Unemployment claims in South Carolina rose after nearly two months of decreases, with 22,734 people filing claims for the week ending June 6.
That’s an increase of 3,748 claims from the previous week and pushes the number of total claims in the state in the last 12 weeks to 582,265, according to S.C. Department of Employment and Workforce data.
“Although we were hoping for the eighth week in reported decreases in South Carolina, that is not the case for the claim week of week of May 31 (through) June 6, 2020,” Dan Ellzey, DEW executive director, said in a new release.
Among the 10 industries with the highest number of claims, temporary help services saw 1,072 claims filed, while full-service restaurants had 646 and limited-service restaurants 563.
“While the restaurant and tourism industry continues to come back to life, it is still experiencing high unemployment numbers,” Ellzey said.
Manufacturing industries were represented in four of top 10 categories: tire manufacturing (427), broadwoven fabric mills (355), yarn spinning mills (322) and ball and roller bearing manufacturing (205). Ellzey said manufacturers are still dealing with supply chain snags and reduced demand, the effects of which have been more gradual “as opposed to the immediate shutdown of leisure and hospitality businesses at the onset of COVID-19.”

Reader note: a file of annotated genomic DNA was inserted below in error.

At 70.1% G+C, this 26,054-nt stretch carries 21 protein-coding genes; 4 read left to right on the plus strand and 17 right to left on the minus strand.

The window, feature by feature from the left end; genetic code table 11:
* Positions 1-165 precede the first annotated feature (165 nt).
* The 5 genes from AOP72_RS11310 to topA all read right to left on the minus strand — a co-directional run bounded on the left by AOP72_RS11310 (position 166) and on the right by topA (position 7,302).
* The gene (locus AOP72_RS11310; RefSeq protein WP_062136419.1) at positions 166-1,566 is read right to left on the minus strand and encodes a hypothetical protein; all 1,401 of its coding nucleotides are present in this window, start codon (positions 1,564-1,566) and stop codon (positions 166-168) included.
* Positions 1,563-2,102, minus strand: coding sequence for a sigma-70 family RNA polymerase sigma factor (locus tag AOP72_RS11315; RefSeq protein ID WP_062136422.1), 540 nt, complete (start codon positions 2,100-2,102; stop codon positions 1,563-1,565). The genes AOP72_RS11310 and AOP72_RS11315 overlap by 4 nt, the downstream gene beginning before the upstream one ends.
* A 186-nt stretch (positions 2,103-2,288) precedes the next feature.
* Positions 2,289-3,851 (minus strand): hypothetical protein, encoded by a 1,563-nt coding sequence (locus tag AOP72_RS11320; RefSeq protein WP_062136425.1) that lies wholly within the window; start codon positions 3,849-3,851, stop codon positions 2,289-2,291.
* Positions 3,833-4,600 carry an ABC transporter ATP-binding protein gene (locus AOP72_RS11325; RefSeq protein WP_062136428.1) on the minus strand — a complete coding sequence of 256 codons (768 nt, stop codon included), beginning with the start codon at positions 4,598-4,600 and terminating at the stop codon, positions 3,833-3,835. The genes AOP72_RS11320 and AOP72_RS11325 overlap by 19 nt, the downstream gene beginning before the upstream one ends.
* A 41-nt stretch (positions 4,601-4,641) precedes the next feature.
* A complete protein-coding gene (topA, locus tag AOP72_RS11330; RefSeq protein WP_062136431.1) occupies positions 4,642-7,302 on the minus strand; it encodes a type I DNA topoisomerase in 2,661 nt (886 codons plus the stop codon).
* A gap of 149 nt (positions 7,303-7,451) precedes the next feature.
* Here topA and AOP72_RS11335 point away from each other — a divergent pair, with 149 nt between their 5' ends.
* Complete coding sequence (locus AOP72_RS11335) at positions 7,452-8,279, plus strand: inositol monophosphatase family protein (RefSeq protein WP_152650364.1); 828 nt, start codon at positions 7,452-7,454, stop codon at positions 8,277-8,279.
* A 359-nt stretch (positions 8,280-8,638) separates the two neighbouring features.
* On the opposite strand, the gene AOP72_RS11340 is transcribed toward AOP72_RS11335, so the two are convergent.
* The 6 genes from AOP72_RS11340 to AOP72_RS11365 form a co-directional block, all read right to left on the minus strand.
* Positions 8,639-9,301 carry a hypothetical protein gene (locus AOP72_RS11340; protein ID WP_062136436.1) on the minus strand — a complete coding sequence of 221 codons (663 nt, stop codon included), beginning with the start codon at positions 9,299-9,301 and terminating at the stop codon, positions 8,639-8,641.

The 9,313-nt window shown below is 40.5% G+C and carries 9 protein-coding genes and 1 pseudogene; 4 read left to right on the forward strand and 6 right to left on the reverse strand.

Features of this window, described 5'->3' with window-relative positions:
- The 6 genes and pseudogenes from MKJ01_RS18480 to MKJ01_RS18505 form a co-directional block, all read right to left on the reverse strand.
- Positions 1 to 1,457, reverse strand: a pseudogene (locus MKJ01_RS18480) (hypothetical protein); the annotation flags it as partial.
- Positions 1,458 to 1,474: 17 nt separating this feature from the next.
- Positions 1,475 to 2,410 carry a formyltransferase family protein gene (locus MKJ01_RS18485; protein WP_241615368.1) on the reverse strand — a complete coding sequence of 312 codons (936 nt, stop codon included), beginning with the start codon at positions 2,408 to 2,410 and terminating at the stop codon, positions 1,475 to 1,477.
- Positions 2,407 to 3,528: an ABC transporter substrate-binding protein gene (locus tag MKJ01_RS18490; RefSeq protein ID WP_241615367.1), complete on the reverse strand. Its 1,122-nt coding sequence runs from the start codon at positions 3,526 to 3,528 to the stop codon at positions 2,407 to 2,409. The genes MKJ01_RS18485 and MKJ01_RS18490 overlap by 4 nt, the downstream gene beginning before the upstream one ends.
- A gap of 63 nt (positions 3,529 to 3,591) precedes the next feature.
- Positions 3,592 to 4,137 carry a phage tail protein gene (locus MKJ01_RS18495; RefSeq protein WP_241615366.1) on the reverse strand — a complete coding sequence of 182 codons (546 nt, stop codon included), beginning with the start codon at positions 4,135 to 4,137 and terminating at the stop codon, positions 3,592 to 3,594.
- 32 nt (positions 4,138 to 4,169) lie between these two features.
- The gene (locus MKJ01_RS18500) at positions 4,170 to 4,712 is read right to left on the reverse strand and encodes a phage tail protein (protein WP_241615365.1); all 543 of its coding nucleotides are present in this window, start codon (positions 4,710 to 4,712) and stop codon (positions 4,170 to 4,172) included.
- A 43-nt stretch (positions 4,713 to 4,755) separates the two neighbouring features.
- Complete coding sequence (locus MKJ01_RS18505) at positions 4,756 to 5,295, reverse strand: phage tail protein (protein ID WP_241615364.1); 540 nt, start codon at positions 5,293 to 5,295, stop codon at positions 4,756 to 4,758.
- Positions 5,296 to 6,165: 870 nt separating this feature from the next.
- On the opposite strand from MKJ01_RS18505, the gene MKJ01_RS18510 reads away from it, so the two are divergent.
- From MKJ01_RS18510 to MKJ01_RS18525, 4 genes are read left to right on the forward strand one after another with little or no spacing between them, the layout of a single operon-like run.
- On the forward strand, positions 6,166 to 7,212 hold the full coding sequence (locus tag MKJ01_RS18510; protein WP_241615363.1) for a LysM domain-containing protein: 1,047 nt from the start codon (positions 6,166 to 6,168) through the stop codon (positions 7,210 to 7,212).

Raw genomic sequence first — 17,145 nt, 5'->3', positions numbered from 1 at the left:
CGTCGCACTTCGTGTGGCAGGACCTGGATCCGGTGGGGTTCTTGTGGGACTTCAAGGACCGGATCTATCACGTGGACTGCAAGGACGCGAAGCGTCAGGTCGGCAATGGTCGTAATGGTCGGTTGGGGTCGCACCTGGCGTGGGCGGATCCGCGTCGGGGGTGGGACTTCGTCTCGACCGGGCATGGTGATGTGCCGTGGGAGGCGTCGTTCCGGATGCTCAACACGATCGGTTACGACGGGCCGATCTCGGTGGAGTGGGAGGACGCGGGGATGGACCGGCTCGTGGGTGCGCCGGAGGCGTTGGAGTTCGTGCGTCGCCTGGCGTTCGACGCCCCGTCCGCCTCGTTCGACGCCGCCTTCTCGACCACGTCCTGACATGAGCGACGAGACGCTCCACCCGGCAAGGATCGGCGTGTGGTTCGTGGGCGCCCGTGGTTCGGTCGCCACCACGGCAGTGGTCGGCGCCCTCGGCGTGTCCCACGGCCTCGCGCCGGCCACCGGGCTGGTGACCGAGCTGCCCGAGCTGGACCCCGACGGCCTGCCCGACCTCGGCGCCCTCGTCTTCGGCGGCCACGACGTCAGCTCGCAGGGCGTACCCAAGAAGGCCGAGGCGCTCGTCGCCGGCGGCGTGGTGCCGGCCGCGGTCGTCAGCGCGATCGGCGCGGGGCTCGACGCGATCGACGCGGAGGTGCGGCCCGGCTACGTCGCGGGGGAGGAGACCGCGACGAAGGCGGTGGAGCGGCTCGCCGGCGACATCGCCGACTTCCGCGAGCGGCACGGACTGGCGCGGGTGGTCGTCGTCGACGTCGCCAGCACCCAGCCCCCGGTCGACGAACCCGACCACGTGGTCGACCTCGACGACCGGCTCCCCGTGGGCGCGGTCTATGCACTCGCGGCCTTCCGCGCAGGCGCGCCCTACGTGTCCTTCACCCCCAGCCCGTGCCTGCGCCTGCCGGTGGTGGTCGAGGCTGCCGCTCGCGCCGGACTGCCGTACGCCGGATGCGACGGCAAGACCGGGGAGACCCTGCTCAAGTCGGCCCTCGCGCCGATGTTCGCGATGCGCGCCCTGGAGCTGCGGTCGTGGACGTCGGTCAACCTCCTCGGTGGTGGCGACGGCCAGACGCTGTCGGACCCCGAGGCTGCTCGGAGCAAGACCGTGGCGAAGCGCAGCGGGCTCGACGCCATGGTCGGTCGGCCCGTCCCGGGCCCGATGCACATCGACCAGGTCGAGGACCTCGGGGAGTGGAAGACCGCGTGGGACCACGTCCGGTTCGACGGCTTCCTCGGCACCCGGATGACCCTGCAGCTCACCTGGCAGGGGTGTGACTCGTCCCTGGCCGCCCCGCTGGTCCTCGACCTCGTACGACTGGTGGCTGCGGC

Ellzey also said this is the third year unemployment claims have risen the week after Memorial Day. “The specifics of this three-year trend are unclear, but worth mentioning,” he said.
DEW has paid more than $2.1 billion in a combination of state and federal unemployment benefits since March 15, the agency said.
For the week ending June 6, Greenville County saw a state-high 1,993 unemployment claims filed, followed by Richland (1,858); Spartanburg (1,803); Charleston (1,501); Horry (1,161) and Lexington (1,015).
A jobs report released June 5 by the U.S. Bureau of Labor Statistics indicated the national unemployment rate fell by 1.4 percentage points to 13.3%, with the economy adding 2.5 million jobs from April to May. The bureau noted, however, that the unemployment figure would be three points higher if workers who were being paid but not working had been classified as temporarily laid off. The report also found that the unemployment rate for black workers rose to 16.8% from 16.7% and to 15% from 14.5% for Asian workers.